resourcesABOUT MT AUTHOR GUIDELINES CLASSIFIEDS EDITORIAL CALENDAR MEDIA GUIDE MASSAGE MART SCHOOLS & EDUCATION FEEDBACK
Time for World-Wide Growth
Acupuncture is the organically growing around the world. The legislative body in Quatar has said acupuncture is "okay." The United States has five states to go to have every state recognized and regulated.
Case Studies and Answer Analysis for NCCAOM Exam in Foundation of Oriental Medicine
Case studies are very common for acupuncture school students, either in class exams or during taking the national board exam. Most test takers feel they have no idea where they should start and how they should start to analyze those complicated cases.
Chiropractic Needs a Lesson in Education
The American Chiropractic Association has launched a campaign, The National Medicare Equality Petition, to enact federal legislation that would achieve full physician status for DCs in Medicare.
The Eight Extraordinary Confluent Points
The eight extraordinary confluent points are a very popular set of acupuncture points in the modern practice of acupuncture. They are also called the intersection, meeting, command, opening, master, and the flowing and pooling points of the eight extraordinary vessels.
Bring on the Bitters
Out of all the possible flavor choices with foods, such as sweet, sour, salty, and umami (deliciousness), which would you choose first? Bitter, though not as enjoyable, is also a flavor.
The Effectiveness of Chinese Medicine in Treating Infertility in the Philippines
Infertility is defined as the inability to achieve a successful pregnancy after 12 months or more of regular unprotected intercourse.
What Should You Call Your Patients (and What Should They Call You)?
When I walked into the exam room, the new patient looked uneasy, fumbling with his cellphone. He was a huge Polynesian man, probably in his 40s, with unrecognizable island tattoos.
The Liver: The Official of Planning
The Liver, with its paired Official, the Gall Bladder, belongs to the Element Wood within us. Wood grants us the power of birth – new beginnings, growth, breaking through boundaries and surging forward. It is the vigorous, exuberant energy of the spring season.
How to Bill Evaluation and Management Codes
Q: I am in need for guidance on how to bill evaluation and management (E&M) codes in addition to acupuncture the same date of service, I have never been paid for an exam when done with acupuncture and I believe I am doing it wrong.
Treatment of Type 1 Diabetes Mellitus: The Latest Breakthroughs
There are now more than 29 million diabetics in the U.S. and 10% of them have Type 1. The incidence has been increasing in recent years at an epidemic rate.
Shoulder Rehab: The Gait Connection
Shoulder problems can be difficult to rehab completely for several reasons. The shoulder is made up of several joints that must function together smoothly to provide the extreme mobility that is possible and necessary for many activities.
Introducing the Dynamic Chiropractic Digital Edition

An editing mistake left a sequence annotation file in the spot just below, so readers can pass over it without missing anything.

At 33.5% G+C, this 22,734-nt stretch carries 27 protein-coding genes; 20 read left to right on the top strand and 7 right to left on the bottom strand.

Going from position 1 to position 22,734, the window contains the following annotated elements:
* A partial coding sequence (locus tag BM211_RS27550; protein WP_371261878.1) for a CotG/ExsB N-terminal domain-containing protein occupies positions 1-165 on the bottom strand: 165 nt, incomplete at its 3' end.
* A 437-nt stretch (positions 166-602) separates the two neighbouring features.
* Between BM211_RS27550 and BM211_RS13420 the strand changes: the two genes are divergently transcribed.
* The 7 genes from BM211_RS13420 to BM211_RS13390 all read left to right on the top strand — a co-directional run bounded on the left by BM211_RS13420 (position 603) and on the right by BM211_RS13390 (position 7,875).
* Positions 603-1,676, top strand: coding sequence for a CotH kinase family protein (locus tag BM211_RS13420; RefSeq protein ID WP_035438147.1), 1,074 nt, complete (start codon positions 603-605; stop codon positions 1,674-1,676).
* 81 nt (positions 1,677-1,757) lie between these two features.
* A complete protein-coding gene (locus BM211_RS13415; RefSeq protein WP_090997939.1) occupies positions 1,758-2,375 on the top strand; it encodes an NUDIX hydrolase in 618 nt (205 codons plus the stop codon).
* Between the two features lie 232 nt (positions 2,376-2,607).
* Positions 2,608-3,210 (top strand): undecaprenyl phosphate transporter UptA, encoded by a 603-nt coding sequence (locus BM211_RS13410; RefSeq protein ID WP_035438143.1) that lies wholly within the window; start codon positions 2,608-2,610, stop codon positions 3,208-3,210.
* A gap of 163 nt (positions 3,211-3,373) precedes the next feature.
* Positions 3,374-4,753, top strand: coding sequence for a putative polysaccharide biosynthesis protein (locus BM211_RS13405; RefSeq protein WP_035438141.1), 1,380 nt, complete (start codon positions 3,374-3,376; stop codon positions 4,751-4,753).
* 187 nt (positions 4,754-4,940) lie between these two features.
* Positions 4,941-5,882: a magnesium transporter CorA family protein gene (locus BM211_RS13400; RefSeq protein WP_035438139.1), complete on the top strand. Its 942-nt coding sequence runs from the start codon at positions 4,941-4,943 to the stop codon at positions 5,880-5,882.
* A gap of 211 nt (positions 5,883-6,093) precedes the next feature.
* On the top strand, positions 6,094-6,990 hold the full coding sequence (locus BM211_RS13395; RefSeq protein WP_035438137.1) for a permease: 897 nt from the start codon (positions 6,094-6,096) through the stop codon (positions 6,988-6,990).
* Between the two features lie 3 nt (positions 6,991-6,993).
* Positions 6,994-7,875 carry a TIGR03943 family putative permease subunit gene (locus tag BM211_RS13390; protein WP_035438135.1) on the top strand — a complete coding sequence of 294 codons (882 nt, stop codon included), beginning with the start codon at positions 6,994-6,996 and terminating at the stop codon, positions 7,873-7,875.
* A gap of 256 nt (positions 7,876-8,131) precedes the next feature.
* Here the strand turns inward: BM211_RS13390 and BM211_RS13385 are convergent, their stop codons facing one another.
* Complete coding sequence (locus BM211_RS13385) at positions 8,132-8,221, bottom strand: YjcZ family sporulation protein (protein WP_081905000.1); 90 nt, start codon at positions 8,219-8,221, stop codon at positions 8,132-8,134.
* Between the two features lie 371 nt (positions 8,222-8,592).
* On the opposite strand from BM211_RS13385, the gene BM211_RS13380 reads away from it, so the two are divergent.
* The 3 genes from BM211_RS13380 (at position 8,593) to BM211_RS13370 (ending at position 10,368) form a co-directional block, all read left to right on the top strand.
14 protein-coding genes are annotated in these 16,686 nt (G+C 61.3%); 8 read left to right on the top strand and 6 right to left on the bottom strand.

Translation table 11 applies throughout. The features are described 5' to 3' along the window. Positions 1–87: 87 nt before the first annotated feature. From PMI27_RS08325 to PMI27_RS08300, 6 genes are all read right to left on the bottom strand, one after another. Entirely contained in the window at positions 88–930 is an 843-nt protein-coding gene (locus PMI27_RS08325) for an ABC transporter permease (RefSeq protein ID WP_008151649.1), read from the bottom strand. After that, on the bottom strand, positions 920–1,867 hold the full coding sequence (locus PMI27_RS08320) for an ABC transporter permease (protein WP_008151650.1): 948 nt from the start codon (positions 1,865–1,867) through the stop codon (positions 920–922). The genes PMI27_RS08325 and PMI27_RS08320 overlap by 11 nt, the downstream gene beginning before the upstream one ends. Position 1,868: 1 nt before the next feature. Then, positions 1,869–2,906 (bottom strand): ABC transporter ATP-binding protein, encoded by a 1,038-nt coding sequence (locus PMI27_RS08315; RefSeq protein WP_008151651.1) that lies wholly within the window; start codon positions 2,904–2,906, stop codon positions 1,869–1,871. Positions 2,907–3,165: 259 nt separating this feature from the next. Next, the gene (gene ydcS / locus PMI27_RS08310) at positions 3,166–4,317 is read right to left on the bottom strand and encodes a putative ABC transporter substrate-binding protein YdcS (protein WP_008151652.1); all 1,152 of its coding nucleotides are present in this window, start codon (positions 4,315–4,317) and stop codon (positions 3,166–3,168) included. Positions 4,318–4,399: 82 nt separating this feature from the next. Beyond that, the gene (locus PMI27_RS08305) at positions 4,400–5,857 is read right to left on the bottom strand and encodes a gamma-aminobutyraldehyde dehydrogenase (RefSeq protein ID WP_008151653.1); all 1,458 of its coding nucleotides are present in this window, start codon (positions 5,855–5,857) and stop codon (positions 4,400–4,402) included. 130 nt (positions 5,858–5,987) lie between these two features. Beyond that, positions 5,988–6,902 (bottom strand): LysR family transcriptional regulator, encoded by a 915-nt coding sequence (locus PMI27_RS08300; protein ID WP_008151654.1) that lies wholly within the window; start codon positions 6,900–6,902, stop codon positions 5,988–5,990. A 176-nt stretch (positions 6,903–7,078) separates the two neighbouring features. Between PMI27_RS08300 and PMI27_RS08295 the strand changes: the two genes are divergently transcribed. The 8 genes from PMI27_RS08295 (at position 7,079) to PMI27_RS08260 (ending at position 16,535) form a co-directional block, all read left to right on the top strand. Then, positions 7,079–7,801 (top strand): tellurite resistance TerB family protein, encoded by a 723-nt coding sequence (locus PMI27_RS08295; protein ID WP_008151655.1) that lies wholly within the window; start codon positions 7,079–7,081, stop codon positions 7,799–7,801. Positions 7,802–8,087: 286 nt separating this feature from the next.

In response to the changing habits of our readers, Dynamic Chiropractic is proud to introduce a digital edition of the publication beginning with the July 2016 issue.
We Get Letters & Email
Another Slap in the Face for DCs; I Know Where to Find the Missing Chiropractic Patients; Clarification on Vitamin D Study.
Are Herbs Useful for Chronic Pain?
The human nervous system is what makes us special, but our greatest strength also makes us vulnerable: witness the growing incidence of chronic addictions, anxiety, depression, sleep disorders and chronic pain syndromes.
F4CP Campaign Addresses Public Misperceptions of Chiropractic
In late 2015, results of the Gallup-Palmer College of Chiropractic Inaugural Report: Americans' Perceptions of Chiropractic were published. The report found that 33.6 million U.S. adults (14 percent) had utilized chiropractic care within the previous 12 months.
Does Anyone Know You're a Good Chiropractor?
If you had a chance to read the recent article in Time magazine (April 6), you know it provided some good information about the efficacy of chiropractic to the magazine's substantial consumer audience.
Who is Your Ideal Patient?
Being in a healthcare practice requires you to think critically about many things including your equipment, techniques, documentation, financial goals, and the retention of clients and staff.
Diet, Nutrition and the Context of Risk (Part 2): Food Poisoning
Other than the morbidity and mortality linked to eating too much food, "all-natural" organisms that contaminate our food cause more illness, more hospitalizations and more death than food contaminated by heavy metals, plastics, preservatives, artificial colors, emulsifiers, artificial sweeteners and pesticides combined.
Herbal Medicine Continues to Evolve
Product manufacturers, industry partners, distributors and practitioners work as a collective Traditional Chinese Herbal Medicine (TCHM) community to produce high quality TCHM prescriptions that bring low-risk healthcare to thousands of patients everyday.
Acupuncture at a Pain Clinic
Introduction: Pain is the most comprehensive human experience. The experience of pain is associated with the somatic, emotional and social impact. Pain has not only somatic symptoms, but also psycho-social dimension, especially in case of chronic pain.